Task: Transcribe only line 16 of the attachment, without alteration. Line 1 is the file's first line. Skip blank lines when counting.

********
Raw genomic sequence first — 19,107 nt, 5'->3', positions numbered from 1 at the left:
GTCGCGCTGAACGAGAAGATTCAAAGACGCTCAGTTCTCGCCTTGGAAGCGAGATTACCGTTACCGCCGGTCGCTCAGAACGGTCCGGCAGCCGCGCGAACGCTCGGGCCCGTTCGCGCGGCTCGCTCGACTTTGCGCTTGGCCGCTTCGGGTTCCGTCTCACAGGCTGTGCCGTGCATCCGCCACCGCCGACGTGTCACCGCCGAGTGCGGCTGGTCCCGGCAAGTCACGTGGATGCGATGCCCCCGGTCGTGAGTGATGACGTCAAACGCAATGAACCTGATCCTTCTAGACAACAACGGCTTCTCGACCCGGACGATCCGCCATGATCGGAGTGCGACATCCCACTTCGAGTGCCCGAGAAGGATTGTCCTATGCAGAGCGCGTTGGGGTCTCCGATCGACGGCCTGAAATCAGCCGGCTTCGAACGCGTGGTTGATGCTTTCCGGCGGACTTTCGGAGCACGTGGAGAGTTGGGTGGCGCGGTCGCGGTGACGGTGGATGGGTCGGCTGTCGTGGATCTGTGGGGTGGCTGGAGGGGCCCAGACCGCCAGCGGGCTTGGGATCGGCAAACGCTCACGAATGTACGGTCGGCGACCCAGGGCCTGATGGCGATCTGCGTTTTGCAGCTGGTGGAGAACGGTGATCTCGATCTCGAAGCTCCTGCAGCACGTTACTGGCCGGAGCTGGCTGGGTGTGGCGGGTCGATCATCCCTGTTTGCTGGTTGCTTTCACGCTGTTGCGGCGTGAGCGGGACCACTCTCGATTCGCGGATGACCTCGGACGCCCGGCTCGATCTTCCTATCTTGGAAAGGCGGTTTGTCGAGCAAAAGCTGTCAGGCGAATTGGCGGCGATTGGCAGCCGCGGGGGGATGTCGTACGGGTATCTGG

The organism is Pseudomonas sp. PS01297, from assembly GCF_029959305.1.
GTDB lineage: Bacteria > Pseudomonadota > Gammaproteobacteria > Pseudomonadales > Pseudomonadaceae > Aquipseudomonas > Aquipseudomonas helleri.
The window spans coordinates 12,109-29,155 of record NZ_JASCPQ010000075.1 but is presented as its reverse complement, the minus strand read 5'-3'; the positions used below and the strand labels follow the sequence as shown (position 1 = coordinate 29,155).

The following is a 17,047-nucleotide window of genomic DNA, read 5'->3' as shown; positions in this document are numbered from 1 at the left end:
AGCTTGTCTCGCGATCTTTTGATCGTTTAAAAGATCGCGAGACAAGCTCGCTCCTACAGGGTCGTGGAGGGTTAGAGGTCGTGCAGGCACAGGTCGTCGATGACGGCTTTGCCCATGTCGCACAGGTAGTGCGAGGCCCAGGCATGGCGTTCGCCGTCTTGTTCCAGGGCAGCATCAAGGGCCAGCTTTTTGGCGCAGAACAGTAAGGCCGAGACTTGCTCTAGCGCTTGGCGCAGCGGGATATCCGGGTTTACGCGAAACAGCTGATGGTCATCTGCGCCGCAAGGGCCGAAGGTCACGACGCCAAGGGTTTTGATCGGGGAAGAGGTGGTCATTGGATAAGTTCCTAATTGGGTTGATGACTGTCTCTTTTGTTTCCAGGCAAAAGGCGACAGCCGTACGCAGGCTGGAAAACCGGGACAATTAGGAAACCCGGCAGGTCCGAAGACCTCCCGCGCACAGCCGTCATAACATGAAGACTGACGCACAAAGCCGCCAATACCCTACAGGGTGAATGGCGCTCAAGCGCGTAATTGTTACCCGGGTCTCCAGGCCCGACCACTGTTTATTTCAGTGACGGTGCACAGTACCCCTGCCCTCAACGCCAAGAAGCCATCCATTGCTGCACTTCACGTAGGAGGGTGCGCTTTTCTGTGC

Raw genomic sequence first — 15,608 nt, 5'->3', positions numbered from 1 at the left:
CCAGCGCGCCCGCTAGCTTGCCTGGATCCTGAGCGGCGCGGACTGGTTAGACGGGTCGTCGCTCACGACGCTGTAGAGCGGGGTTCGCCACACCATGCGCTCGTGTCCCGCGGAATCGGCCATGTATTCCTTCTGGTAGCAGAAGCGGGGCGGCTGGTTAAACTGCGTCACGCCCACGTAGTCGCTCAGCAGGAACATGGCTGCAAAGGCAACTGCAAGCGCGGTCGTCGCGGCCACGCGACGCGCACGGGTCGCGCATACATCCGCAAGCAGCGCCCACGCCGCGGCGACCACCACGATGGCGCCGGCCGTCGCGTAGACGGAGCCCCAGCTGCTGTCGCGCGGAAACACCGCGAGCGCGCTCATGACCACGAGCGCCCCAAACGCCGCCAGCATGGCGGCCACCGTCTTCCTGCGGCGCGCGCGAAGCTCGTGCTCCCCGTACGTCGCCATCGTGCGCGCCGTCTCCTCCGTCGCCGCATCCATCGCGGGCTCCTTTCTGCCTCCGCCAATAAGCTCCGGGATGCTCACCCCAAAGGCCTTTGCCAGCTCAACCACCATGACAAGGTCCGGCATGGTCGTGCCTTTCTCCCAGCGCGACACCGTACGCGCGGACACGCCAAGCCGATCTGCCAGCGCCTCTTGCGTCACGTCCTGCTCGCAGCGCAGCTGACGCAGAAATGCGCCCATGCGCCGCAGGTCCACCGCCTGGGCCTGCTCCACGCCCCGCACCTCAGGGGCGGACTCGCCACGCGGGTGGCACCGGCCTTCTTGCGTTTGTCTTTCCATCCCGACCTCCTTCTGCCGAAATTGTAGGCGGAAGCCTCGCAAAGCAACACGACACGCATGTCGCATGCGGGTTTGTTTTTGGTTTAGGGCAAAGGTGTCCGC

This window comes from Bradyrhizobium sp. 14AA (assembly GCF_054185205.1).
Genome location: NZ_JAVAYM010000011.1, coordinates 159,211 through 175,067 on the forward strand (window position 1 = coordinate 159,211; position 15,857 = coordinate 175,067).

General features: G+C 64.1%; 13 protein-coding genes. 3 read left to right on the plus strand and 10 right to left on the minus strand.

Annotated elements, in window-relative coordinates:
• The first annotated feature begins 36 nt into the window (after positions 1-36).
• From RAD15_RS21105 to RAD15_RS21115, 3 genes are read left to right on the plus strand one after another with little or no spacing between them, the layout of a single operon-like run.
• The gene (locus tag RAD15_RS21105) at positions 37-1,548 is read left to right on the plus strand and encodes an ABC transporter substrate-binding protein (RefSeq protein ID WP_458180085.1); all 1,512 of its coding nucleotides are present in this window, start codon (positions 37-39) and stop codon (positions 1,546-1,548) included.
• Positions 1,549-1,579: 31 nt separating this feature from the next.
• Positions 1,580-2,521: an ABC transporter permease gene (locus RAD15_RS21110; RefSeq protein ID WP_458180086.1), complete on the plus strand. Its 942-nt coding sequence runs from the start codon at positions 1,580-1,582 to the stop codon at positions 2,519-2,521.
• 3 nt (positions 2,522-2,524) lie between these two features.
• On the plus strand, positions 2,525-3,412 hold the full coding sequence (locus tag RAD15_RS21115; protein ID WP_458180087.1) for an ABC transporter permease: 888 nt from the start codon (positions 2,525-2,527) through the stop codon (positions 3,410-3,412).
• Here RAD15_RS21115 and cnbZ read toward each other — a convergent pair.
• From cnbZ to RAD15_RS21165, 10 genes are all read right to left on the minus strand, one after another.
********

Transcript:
• The gene (locus tag RAD15_RS21105) at positions 37-1,548 is read left to right on the plus strand and encodes an ABC transporter substrate-binding protein (RefSeq protein ID WP_458180085.1); all 1,512 of its coding nucleotides are present in this window, start codon (positions 37-39) and stop codon (positions 1,546-1,548) included.